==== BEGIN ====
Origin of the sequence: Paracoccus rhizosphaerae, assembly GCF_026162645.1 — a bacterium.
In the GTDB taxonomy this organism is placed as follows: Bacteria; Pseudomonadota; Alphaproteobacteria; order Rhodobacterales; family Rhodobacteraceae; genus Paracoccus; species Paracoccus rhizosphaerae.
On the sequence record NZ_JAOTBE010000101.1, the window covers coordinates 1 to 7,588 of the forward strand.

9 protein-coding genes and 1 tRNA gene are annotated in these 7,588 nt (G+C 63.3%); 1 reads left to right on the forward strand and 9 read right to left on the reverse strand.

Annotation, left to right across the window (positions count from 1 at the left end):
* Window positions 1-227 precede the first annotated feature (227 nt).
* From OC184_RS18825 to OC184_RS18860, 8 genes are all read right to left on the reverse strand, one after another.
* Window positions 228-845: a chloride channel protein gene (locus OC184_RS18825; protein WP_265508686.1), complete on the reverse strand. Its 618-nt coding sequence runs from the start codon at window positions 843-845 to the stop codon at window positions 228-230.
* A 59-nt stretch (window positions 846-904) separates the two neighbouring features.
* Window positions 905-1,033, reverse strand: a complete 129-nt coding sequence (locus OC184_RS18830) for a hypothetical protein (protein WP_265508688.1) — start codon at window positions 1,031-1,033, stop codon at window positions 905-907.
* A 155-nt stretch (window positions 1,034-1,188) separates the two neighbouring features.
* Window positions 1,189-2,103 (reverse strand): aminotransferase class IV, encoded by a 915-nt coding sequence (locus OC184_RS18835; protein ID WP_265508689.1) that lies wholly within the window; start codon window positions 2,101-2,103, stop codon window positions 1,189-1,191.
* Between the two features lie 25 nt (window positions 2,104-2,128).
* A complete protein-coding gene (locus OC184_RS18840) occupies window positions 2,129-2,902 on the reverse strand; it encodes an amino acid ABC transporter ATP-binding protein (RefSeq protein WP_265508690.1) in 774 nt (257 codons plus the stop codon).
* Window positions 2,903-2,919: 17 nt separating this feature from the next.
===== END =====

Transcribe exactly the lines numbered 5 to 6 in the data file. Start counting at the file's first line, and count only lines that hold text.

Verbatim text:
Annotation, left to right across the window (positions count from 1 at the left end):
* Window positions 1-227 precede the first annotated feature (227 nt).